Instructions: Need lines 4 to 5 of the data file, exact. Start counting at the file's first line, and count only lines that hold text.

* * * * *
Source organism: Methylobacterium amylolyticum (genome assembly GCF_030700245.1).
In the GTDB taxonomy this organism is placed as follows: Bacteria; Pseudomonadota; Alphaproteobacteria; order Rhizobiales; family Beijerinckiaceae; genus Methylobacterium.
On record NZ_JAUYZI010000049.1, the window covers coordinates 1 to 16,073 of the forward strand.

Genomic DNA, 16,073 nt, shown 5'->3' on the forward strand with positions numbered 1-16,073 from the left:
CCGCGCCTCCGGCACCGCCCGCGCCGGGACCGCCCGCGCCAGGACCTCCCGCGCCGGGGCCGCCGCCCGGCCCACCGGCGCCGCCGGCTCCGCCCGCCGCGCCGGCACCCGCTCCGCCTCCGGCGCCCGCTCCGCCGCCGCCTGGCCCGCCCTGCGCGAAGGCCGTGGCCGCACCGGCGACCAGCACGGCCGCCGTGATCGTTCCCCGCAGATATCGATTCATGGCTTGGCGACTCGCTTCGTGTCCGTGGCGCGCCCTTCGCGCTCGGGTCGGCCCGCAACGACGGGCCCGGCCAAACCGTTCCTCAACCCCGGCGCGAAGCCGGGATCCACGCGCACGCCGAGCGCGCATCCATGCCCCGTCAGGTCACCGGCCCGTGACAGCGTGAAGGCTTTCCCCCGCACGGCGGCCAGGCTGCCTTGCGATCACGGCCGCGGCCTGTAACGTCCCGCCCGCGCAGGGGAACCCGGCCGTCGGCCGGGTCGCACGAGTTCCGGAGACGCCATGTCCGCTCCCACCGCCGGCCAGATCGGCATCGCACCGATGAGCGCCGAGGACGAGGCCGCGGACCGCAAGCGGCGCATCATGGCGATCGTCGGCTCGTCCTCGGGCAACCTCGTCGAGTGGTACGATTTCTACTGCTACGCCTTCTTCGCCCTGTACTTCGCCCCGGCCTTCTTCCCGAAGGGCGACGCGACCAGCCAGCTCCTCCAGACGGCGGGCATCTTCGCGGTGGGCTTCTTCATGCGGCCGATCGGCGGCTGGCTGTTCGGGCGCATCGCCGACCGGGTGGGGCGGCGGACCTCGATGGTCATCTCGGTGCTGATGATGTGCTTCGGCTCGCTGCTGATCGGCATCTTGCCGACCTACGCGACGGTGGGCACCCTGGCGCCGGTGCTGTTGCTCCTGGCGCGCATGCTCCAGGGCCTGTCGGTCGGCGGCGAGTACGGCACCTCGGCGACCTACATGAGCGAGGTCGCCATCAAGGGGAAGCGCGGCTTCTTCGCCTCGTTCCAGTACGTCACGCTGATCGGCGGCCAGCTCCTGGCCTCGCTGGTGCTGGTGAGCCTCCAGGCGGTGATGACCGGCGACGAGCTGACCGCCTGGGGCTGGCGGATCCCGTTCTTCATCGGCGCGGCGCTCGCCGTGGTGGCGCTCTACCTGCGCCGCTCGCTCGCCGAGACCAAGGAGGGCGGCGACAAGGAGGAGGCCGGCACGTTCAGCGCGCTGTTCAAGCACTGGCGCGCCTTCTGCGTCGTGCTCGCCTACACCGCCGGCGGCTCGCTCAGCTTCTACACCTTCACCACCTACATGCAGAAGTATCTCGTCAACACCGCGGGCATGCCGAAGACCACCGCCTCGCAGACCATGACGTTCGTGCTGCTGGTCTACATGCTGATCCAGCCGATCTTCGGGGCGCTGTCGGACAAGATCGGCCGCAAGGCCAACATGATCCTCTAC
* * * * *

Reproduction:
Genomic DNA, 16,073 nt, shown 5'->3' on the forward strand with positions numbered 1-16,073 from the left:
CCGCGCCTCCGGCACCGCCCGCGCCGGGACCGCCCGCGCCAGGACCTCCCGCGCCGGGGCCGCCGCCCGGCCCACCGGCGCCGCCGGCTCCGCCCGCCGCGCCGGCACCCGCTCCGCCTCCGGCGCCCGCTCCGCCGCCGCCTGGCCCGCCCTGCGCGAAGGCCGTGGCCGCACCGGCGACCAGCACGGCCGCCGTGATCGTTCCCCGCAGATATCGATTCATGGCTTGGCGACTCGCTTCGTGTCCGTGGCGCGCCCTTCGCGCTCGGGTCGGCCCGCAACGACGGGCCCGGCCAAACCGTTCCTCAACCCCGGCGCGAAGCCGGGATCCACGCGCACGCCGAGCGCGCATCCATGCCCCGTCAGGTCACCGGCCCGTGACAGCGTGAAGGCTTTCCCCCGCACGGCGGCCAGGCTGCCTTGCGATCACGGCCGCGGCCTGTAACGTCCCGCCCGCGCAGGGGAACCCGGCCGTCGGCCGGGTCGCACGAGTTCCGGAGACGCCATGTCCGCTCCCACCGCCGGCCAGATCGGCATCGCACCGATGAGCGCCGAGGACGAGGCCGCGGACCGCAAGCGGCGCATCATGGCGATCGTCGGCTCGTCCTCGGGCAACCTCGTCGAGTGGTACGATTTCTACTGCTACGCCTTCTTCGCCCTGTACTTCGCCCCGGCCTTCTTCCCGAAGGGCGACGCGACCAGCCAGCTCCTCCAGACGGCGGGCATCTTCGCGGTGGGCTTCTTCATGCGGCCGATCGGCGGCTGGCTGTTCGGGCGCATCGCCGACCGGGTGGGGCGGCGGACCTCGATGGTCATCTCGGTGCTGATGATGTGCTTCGGCTCGCTGCTGATCGGCATCTTGCCGACCTACGCGACGGTGGGCACCCTGGCGCCGGTGCTGTTGCTCCTGGCGCGCATGCTCCAGGGCCTGTCGGTCGGCGGCGAGTACGGCACCTCGGCGACCTACATGAGCGAGGTCGCCATCAAGGGGAAGCGCGGCTTCTTCGCCTCGTTCCAGTACGTCACGCTGATCGGCGGCCAGCTCCTGGCCTCGCTGGTGCTGGTGAGCCTCCAGGCGGTGATGACCGGCGACGAGCTGACCGCCTGGGGCTGGCGGATCCCGTTCTTCATCGGCGCGGCGCTCGCCGTGGTGGCGCTCTACCTGCGCCGCTCGCTCGCCGAGACCAAGGAGGGCGGCGACAAGGAGGAGGCCGGCACGTTCAGCGCGCTGTTCAAGCACTGGCGCGCCTTCTGCGTCGTGCTCGCCTACACCGCCGGCGGCTCGCTCAGCTTCTACACCTTCACCACCTACATGCAGAAGTATCTCGTCAACACCGCGGGCATGCCGAAGACCACCGCCTCGCAGACCATGACGTTCGTGCTGCTGGTCTACATGCTGATCCAGCCGATCTTCGGGGCGCTGTCGGACAAGATCGGCCGCAAGGCCAACATGATCCTCTAC